You've probably heard of photosynthesis before - the process plants use to convert sunlight into chemical energy. As it happens, however, not all plants carry out this process in the exact same way. There are a couple different variations of photosynthesis; the two most common of these are C3 and C4. While the basic outline is the same, there are a couple key differences.
In C3 plants, an eznyme called rubisco plays a key role in photosynthesis. This enzyme tacks molecules of carbon dioxide onto a five-carbon sugar, starting the first step in the Calvin cycle, which converts carbon dioxide to sugar. These six-carbon molecules almost immediately break up into three-carbon molecules; hence the name C3, for three-carbon. Unfortunately, however, rubisco can also bind oxygen instead of carbon dioxide, causing a process called photorespiration. When photorespiration occurs, the resulting two-carbon compound is exported from the chloroplast and broken down; this process consumes energy and makes photosynthesis less efficient for the plant.
In C4 plants, two different kinds of cells are involved in photosynthesis. The first group, bundle-sheath cells, form sheaths around the leaf veins, while the other group, the mesophyll cells, arrange themselves around the bundle-sheath layer. CO2 is captured in the mesophyll cells, where an enzyme called PEP carboxylase adds the CO2 to a compound called phosphoenolpyruvate (PEP) to make a four-carbon product. This four-carbon product is exported to the bundle-sheath cells, where it breaks down into CO2; the rubisco enzyme then grabs this CO2 and feeds it into the Calvin cycle. Unlike rubisco, PEP carboxylase has little or no affinity for oxygen, so this two-step process helps to minimize the extent of photorespiration by boosting CO2 concentrations in the bundle-sheath cells, where the Calvin cycle takes place.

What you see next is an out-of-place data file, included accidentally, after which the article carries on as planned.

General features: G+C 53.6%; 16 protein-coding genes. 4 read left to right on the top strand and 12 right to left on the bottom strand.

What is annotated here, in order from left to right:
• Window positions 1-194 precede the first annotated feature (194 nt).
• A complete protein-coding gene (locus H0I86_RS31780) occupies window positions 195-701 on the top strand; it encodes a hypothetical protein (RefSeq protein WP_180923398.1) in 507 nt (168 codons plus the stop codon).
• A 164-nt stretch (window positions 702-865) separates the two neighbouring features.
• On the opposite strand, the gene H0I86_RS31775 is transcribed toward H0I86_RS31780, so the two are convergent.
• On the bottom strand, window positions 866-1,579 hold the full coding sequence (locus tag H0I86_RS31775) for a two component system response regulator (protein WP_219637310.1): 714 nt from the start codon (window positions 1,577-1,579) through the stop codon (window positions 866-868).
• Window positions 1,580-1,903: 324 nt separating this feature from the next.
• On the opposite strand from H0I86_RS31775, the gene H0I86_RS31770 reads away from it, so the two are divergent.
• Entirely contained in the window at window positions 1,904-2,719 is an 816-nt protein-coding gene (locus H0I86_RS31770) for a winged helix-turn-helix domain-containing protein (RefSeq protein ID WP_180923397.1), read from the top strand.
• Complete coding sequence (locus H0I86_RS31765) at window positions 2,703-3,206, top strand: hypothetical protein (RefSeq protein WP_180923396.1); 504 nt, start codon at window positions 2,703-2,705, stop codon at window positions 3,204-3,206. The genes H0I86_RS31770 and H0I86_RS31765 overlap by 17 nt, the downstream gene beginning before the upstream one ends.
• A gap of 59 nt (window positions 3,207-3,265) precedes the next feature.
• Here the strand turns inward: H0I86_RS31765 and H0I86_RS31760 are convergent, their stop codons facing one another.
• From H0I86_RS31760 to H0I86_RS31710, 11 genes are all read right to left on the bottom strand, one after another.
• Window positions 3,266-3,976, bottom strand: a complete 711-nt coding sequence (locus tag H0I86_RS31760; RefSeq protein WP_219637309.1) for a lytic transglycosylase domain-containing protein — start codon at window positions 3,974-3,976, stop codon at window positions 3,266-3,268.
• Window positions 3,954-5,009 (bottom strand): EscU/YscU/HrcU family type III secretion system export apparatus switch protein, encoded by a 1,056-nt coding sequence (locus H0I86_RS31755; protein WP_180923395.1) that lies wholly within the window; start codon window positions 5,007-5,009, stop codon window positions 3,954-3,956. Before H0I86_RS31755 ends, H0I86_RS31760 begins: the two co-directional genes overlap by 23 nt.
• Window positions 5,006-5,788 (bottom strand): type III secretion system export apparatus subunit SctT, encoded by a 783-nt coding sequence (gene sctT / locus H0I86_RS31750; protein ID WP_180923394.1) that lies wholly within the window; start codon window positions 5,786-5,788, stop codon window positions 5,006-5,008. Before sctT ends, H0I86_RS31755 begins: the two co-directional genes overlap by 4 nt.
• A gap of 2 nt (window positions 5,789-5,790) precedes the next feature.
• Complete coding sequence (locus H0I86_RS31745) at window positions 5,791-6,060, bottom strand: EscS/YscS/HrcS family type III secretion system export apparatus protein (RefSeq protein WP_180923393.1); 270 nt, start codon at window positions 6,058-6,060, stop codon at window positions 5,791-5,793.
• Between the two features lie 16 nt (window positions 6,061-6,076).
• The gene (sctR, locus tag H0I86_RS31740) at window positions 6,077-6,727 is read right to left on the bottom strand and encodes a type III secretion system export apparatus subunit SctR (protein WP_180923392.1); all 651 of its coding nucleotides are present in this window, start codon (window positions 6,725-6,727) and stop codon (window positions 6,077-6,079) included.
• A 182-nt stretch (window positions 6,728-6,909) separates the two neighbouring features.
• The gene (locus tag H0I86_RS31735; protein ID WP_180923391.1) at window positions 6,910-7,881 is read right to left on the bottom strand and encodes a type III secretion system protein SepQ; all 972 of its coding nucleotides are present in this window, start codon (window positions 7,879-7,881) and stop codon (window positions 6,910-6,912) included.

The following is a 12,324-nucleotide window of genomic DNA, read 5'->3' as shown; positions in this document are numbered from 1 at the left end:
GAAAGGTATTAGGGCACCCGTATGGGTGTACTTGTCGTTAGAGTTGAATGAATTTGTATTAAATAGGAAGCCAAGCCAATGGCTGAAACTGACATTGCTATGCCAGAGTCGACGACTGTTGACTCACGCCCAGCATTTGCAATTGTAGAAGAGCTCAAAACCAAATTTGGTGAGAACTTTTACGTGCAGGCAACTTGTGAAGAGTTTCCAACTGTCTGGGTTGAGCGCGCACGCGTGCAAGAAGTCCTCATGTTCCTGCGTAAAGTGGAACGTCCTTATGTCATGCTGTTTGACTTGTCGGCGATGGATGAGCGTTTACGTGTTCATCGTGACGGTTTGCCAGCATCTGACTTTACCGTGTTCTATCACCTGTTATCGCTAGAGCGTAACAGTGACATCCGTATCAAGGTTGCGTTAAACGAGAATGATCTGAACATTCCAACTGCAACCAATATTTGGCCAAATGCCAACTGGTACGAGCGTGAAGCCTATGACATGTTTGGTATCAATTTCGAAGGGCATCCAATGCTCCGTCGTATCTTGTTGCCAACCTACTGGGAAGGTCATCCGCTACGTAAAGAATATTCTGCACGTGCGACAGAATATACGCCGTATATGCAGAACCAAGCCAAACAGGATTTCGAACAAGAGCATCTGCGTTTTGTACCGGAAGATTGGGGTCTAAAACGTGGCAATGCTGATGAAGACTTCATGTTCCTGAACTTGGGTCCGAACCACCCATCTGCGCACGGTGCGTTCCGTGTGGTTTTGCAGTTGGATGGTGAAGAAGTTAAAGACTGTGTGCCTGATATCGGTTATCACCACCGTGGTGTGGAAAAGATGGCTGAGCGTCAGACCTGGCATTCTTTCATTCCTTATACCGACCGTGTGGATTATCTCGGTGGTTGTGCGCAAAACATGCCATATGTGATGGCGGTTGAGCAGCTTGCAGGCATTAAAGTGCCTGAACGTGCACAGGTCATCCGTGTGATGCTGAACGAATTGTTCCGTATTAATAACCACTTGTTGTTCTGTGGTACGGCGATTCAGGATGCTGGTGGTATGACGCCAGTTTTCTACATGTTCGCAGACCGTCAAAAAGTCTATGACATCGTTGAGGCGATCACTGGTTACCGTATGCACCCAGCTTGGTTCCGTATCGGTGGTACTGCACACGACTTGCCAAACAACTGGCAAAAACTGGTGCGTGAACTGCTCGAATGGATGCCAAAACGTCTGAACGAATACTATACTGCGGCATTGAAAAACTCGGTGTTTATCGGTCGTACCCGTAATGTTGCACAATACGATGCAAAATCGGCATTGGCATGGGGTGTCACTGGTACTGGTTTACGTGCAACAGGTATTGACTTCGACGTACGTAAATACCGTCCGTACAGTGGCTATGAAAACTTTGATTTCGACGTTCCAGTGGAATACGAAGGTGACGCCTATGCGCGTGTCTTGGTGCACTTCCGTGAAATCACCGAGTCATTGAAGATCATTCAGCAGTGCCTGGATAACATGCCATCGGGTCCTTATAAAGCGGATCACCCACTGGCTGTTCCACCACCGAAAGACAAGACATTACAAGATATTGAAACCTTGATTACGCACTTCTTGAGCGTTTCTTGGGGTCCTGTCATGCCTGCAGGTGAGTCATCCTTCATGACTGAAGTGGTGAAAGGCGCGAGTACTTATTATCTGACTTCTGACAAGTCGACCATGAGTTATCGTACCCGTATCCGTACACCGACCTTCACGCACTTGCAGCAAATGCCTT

The underside of a plant's leaf is studded with microscopic pores called stomata; the plant uses these tiny holes to "breathe." On hot, dry days, however, plants need to close their stomata partially or even completely to avoid losing too much water. In a C3 plant, as oxygen concentration builds up inside the leaf, the rate of photorespiration increases. C4 plants, by contrast, are better able to minimize photorespiration, so they're better-suited to survival in hot, sun-baked conditions.
C3 plants are by far more common than their C4 competitors. Only 3 percent of flowering plants are C4; corn, sugarcane and sorghum are some of the most notable examples. Despite their smaller numbers, C4 plants account for as much as 25 percent of total photosynthetic activity on land. Scientists have tried to modify C3 plants to minimize photorespiration without much success. According to "Biology," it's possible that photorespiration plays a protective role by eliminating damaging byproducts of other reactions; if so, even though it's inefficient, photorespiration might confer other advantages.